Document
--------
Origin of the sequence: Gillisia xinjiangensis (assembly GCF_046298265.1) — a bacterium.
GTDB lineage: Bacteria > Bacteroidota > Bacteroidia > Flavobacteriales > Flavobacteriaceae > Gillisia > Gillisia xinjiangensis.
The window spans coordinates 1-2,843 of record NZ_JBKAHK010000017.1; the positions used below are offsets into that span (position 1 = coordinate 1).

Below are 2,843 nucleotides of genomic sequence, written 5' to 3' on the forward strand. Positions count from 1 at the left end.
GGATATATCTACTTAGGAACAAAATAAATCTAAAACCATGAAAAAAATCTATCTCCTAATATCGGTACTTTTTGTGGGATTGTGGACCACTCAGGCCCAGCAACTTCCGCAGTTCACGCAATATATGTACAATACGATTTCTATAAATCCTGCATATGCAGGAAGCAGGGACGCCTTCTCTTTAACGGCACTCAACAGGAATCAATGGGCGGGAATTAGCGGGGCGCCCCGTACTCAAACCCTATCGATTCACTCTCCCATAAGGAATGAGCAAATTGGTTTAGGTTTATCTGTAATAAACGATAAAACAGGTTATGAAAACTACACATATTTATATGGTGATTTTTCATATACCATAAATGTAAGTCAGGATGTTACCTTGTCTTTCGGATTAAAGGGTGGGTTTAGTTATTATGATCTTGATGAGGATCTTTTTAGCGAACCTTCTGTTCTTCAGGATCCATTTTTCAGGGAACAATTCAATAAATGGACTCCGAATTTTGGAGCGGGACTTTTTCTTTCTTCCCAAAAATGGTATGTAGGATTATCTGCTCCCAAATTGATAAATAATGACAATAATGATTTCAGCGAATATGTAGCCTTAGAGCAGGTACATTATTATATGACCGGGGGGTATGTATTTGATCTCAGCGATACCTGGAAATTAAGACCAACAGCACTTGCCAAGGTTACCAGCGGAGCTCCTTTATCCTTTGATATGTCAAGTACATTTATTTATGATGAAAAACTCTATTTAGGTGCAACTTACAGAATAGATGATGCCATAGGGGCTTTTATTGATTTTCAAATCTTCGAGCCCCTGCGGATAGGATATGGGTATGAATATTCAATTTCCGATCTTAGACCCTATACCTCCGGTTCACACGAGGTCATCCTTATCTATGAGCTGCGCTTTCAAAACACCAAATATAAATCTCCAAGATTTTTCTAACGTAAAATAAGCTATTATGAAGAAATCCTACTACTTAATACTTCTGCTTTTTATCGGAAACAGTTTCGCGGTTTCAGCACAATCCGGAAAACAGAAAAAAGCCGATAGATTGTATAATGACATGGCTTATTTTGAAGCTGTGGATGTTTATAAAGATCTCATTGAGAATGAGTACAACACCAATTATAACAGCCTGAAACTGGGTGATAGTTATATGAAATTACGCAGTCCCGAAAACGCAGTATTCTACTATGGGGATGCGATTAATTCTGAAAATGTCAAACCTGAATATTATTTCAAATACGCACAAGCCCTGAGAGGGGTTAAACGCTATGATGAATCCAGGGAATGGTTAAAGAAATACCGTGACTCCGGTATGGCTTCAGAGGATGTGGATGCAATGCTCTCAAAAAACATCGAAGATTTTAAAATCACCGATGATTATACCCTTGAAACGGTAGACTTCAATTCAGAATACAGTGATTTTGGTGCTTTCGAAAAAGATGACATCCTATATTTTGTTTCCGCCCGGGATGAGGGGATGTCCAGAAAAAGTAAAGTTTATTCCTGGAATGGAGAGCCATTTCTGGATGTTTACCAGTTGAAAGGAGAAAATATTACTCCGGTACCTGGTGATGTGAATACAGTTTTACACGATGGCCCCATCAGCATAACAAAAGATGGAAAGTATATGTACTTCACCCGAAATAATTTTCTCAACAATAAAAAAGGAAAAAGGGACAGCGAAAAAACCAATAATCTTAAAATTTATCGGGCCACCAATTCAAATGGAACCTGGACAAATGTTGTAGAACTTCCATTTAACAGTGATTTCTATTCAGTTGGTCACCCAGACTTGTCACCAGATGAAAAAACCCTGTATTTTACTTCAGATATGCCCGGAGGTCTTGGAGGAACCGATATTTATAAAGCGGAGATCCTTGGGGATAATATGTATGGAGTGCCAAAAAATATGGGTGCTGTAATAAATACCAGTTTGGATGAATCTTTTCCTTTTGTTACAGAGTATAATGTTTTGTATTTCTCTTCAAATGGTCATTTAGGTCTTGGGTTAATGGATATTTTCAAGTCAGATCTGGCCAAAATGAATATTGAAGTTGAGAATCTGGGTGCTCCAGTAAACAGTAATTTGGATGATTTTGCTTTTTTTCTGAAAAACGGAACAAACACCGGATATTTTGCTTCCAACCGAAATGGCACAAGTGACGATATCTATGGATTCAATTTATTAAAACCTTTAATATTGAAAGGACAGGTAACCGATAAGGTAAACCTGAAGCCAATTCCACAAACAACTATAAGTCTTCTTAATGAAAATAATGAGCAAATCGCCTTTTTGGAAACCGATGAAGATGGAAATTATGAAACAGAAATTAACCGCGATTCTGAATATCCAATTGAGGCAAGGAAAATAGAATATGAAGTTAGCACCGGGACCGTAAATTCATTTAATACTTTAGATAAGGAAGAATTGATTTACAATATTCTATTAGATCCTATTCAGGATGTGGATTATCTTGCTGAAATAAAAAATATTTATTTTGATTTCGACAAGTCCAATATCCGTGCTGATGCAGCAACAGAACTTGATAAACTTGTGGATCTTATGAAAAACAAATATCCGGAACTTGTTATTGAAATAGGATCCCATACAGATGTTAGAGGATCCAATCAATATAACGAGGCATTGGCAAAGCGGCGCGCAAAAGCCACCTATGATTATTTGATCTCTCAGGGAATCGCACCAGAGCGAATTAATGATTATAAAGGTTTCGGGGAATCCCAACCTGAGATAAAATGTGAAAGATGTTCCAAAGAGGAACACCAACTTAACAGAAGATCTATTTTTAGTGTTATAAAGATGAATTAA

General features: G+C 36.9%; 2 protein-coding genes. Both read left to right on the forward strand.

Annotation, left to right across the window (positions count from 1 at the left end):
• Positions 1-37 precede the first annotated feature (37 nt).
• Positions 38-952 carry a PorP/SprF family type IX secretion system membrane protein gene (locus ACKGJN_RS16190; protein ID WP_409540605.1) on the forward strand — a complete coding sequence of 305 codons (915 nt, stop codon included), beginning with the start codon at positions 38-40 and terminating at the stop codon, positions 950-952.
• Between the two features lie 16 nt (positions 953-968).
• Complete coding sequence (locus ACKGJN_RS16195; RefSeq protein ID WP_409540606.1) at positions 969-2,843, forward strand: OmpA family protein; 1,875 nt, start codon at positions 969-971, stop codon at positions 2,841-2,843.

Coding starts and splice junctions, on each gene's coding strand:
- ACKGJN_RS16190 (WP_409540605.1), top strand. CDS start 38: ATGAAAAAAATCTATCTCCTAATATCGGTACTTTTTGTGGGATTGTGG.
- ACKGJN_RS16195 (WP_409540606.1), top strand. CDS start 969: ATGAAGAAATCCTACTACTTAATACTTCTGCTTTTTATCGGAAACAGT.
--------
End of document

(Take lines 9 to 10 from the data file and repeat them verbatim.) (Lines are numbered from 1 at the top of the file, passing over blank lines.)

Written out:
• Positions 38-952 carry a PorP/SprF family type IX secretion system membrane protein gene (locus ACKGJN_RS16190; protein ID WP_409540605.1) on the forward strand — a complete coding sequence of 305 codons (915 nt, stop codon included), beginning with the start codon at positions 38-40 and terminating at the stop codon, positions 950-952.
• Between the two features lie 16 nt (positions 953-968).